H Nicholson, British MP. (23)

The Rhineland in particular

A study of the Rhineland crisis is an excellent case study of British appeasement policy. (22) The British leadership (19) did not think the Rhineland was a big problem. (11) They thought that in this particular case Nazi Germany was just ‘entering their own backyard’ (19,21) (Lord Lothian (23)) and that there was no need to enforce this part of the Treaty of Versailles. (19,21) The Foreign Office expressed frustration over Hitler’s unilateral move because they had been proposing a negotiation for Germany to remilitarize the Rhineland territory. (19) The Foreign Office complained that Hitler had deprived them of the possibility of a concession which could have been very useful to Great Britain. (19) It’s not clear how well informed Baldwin and Chamberlain really were about the intentions of the Nazi regime. (18) Some still assumed that Hitler was a reasonable politician with reasonable demands and should be dealt with as such. (18,22 The Secretary of State for Foreign Affairs was Anthony Eden, the Prime Minister was Stanley Baldwin. (22) He met with the French, Belgian and Italian governments. (22) Partly because of this, the British government decided to do nothing. (22) [OR] to propose talks with Hitler over the Rhineland region: something they had already proposed to hold in any case. (23)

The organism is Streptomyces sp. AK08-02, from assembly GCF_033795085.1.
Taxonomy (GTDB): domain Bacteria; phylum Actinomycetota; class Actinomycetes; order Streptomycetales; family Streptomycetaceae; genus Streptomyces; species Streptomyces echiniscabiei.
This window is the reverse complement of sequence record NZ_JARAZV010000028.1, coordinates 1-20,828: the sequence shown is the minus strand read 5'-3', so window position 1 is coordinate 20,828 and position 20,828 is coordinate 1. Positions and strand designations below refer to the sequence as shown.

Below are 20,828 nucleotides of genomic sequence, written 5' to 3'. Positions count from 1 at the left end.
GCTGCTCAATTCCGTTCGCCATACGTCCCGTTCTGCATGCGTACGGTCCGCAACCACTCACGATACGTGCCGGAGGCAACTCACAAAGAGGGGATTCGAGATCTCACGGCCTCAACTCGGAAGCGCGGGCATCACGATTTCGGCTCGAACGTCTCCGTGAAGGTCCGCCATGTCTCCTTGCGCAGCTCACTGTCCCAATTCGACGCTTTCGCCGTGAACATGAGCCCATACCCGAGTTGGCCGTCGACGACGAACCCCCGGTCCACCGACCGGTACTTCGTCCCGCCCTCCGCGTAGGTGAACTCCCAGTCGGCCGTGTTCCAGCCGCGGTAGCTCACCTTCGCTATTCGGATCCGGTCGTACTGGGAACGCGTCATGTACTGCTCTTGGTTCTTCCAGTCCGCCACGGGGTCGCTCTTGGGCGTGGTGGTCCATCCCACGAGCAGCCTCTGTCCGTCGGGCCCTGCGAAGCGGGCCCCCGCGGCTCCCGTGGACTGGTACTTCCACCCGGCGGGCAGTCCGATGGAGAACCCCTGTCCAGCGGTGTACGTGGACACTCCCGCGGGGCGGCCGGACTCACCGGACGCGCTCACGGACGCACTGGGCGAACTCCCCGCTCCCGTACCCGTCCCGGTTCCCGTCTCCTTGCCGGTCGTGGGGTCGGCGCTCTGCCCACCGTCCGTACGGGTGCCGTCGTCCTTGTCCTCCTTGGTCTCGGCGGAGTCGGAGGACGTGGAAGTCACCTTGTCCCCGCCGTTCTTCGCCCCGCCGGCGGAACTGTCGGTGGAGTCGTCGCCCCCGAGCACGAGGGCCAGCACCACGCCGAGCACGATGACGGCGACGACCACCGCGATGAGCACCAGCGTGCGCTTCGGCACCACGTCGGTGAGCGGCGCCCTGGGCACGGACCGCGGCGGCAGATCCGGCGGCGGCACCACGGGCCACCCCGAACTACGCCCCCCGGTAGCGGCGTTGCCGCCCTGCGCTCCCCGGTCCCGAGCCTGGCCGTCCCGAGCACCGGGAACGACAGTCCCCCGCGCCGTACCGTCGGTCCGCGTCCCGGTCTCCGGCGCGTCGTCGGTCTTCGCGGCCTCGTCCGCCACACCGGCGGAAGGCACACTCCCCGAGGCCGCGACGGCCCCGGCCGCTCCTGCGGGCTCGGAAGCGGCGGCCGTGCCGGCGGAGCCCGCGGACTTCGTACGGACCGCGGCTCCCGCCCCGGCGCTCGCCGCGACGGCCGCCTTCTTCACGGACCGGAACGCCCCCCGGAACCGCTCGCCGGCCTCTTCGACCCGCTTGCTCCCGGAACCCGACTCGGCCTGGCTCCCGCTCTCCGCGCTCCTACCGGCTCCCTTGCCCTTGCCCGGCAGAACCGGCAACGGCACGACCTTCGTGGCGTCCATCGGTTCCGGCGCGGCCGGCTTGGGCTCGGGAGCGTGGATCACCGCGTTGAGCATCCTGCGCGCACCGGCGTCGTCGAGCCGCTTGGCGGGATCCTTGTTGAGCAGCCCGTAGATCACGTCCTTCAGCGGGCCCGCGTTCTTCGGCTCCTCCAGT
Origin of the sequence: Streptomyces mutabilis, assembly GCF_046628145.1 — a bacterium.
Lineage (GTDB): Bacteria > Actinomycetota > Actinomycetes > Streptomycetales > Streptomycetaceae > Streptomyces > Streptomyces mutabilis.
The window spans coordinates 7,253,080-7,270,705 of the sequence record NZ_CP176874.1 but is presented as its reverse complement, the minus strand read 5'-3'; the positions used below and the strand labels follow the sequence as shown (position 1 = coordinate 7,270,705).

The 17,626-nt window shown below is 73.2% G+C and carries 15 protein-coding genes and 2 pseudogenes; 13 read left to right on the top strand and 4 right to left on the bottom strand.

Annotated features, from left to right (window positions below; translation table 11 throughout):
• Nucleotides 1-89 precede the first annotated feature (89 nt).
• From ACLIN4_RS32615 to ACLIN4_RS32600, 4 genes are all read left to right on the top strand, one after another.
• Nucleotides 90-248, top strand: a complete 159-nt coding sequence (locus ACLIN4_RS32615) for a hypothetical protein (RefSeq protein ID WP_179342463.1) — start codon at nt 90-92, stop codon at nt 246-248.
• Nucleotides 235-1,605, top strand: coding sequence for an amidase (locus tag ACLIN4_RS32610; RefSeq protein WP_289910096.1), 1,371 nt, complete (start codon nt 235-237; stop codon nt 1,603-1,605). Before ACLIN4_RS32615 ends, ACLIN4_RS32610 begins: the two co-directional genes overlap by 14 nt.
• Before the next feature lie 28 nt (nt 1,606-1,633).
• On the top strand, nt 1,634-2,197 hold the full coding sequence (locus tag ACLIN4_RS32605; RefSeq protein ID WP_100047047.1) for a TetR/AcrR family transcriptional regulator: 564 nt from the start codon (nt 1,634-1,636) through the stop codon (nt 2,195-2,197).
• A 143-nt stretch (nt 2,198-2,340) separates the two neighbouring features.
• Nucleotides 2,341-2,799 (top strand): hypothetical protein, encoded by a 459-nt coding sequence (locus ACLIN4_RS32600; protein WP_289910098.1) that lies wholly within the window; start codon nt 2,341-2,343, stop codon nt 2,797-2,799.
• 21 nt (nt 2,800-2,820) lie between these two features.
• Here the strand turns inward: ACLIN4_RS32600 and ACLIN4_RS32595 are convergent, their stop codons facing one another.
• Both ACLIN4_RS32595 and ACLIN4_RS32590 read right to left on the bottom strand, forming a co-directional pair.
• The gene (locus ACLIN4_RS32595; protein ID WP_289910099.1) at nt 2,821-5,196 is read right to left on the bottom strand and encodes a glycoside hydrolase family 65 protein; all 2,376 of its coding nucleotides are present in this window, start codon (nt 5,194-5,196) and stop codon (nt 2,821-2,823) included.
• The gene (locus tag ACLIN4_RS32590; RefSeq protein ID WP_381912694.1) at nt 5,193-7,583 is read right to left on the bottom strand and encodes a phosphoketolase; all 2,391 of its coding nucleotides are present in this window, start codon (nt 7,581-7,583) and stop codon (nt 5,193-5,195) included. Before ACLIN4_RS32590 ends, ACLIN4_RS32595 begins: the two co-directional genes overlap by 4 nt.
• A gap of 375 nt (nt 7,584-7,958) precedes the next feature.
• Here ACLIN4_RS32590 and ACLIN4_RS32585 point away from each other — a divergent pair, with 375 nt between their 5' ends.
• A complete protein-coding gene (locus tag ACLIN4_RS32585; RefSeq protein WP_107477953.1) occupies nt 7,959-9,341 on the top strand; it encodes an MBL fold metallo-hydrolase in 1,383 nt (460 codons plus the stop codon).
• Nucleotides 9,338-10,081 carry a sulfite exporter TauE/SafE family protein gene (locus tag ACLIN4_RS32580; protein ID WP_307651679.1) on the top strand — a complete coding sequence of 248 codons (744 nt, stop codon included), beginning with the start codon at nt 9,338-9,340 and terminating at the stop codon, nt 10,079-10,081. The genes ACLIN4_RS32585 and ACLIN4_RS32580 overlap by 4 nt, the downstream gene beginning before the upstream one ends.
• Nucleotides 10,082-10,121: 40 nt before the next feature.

After the fact

There was dismay at the fact that Hitler had chosen to act, in breach of Treaty requirements, but no desire to go to war over the issue. (23) Two days after the event , Foreign Secretary Eden issued a Policy Memoradum: